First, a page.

In retrospect, Donald Trump’s decision to try to soothe his ego over losing the 2020 presidential election by claiming massive election fraud might not have been such a good idea…particularly when the vast majority of the small number of actual incidents of voter fraud seems to have been committed by members of the Republican Party. Now GOP voter-fraud accusations are creeping ever closer to the disgraced former president himself as questions about the legal residential address of Donald Trump’s last Chief of Staff, Mark Meadows, have suddenly surfaced.
An investigative report by Charles Bethea in The New Yorker magazine reveals that as Meadows left his seat in Congress representing North Carolina’s Eleventh District in March of 2020, he sold his twenty-two-hundred-square-foot house in Sapphire, NC, and continued living in a Virginia condo close to his new Washington DC workplace at the White House.
As the COVID pandemic surged during the summer of 2020, Meadows failed to purchase another home in the state of North Carolina. Then, just a few weeks ahead of his home state’s voter-registration deadline for the general election, Meadows filed a new voter registration in North Carolina, listing as his home address a 14′ x 64′ mobile home in Scaly Mountain, NC, and listing a move-in date as the following day, September 20th, 2020.
One might wonder why someone at the highest echelons of the United States government might want to move into a single-wide dwelling in a small town far away from any major cities just north of the Georgia border.
According to Bethea in The New Yorker, those questions may be quite valid.
“Meadows does not own this property and never has,” Bethea writes. “It is not clear that he has ever spent a single night there. (He did not respond to a request for comment.) The previous owner, who asked that we not use her name, now lives in Florida. “That was just a summer home,” she told me, when I called her up the other day. She seemed surprised to learn that the residence was listed on the Meadowses’ forms.”
Bethea goes on to relate the details of an in-person interview with a neighbor of the property who verified that Mark Meadows’ wife Debbie and their two adult children had visited and stayed at the mobile home “a few years ago.”
The neighbor did not mention Mark Meadows himself as having been present at the time, but it’s certainly clear that the property is not his primary place of residence.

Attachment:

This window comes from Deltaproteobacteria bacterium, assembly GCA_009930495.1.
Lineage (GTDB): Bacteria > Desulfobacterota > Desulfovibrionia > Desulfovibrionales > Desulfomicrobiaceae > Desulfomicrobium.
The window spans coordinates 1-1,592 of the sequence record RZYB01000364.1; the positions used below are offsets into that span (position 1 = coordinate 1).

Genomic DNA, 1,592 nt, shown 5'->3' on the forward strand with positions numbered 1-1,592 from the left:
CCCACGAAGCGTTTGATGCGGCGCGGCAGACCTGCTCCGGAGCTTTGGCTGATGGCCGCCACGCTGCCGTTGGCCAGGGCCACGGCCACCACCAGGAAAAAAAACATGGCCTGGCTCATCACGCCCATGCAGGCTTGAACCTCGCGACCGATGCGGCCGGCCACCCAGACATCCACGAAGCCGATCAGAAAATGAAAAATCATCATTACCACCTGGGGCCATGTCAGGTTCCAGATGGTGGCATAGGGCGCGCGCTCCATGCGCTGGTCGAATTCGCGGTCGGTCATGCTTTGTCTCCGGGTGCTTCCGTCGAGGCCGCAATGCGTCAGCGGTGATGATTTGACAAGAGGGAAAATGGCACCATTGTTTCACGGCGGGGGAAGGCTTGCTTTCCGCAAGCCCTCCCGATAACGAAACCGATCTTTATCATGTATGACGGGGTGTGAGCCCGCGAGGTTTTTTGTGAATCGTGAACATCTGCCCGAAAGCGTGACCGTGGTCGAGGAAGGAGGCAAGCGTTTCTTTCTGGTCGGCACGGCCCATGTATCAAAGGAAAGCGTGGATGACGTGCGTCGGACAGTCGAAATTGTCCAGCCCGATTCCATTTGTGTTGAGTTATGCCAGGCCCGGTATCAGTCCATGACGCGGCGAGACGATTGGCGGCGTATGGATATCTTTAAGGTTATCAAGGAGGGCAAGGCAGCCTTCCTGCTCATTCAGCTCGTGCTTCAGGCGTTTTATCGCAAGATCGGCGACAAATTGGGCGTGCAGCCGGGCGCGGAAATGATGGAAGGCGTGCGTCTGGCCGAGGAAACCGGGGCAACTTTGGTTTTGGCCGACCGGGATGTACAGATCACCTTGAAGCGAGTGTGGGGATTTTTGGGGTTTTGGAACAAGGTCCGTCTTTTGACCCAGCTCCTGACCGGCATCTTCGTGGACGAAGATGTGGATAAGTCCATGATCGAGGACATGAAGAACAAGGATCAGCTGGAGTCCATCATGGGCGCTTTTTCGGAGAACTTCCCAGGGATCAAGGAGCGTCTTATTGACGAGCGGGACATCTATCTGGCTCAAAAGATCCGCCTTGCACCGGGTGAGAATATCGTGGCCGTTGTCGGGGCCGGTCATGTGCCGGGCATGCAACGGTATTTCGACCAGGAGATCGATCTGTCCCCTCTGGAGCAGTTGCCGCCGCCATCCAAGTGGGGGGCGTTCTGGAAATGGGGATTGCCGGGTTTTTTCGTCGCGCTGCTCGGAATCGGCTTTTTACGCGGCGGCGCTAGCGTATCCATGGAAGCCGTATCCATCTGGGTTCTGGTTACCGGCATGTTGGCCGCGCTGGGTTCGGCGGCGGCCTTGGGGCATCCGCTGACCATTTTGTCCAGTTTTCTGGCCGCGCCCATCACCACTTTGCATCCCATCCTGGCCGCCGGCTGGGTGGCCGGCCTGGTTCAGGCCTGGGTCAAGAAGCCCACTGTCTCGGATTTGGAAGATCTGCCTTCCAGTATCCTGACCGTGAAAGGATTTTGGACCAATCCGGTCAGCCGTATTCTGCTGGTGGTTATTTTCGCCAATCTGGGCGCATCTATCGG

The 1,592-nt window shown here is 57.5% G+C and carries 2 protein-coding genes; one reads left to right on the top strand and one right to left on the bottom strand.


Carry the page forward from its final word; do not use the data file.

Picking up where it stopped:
Given that North Carolina election law only allows people to register to vote at the location where they “physically live,” Bethea poses a salient question.
“Did Meadows potentially commit voter fraud by listing the Scaly Mountain address on his registration form?” he asks. “It’s a federal crime to provide false information to register to vote in a federal election. Under President Trump, the White House Web site posted a document, produced by the conservative Heritage Foundation, intended to present a “sampling” of the “long and unfortunate history of election fraud” in the U.S. Many of the cases sampled involve people who registered to vote at false addresses, including, for instance, second homes that did not serve as a person’s primary residence.”
Melanie D. Thibault, the director of Macon County’s Board of Elections, was perplexed when she was shown the Meadows’ voter registration forms.
“I’m kind of dumbfounded, to be honest with you,” Thibault said. “I looked up this Mcconnell Road, which is in Scaly Mountain, and I found out that it was a dive trailer in the middle of nowhere, which I do not see him or his wife staying in.”
Thibault explained that typically once a registration arrives, a verification postcard is sent to the mailing address on the form, in this case, a post office box,
“If that card makes it to the voter and it’s not sent back undeliverable, then the voter goes onto the system as a good voter,” she said, before adding that Meadows had voted absentee, by mail, in the 2020 general election.
“‘The state board tells us we’re not the police,’ she went on. ‘It’s up to the voter to give us the information.” A candidate or voter can challenge another voter’s address, she explained, but the burden of proof, at least at the outset, rests with the challenger. In this case, then, Meadows wouldn’t need, initially, to prove that he had listed a true place of residence—the challenger would need to prove that Meadows hadn’t. These challenges can be tough to win and are not frequently brought,” Bethea writes.
Still, given that the journalist’s investigation revealed that the Meadows have never even received mail at that Scaly Mountain address, it would be difficult for Meadows to argue that the property is his legal abode.
One can understand Meadows’ motivation to keep a North Carolina address for voting purposes, especially given that he was once rumored to be considering a run for the state’s Senate seat being vacated by Senator Richard Burr (R-NC) this year.
However, filing a voter registration form from an address that one doesn’t legitimately live at is the perfect example of the type of election fraud that Donald Trump believes is rampant.
Perhaps — among Republican politicians at least — he’s right for once.
With Meadows already held in criminal contempt of Congress for refusing to cooperate with the January 6 Select Committee, this latest revelation about his voter registration issues may be the least of his problems right now
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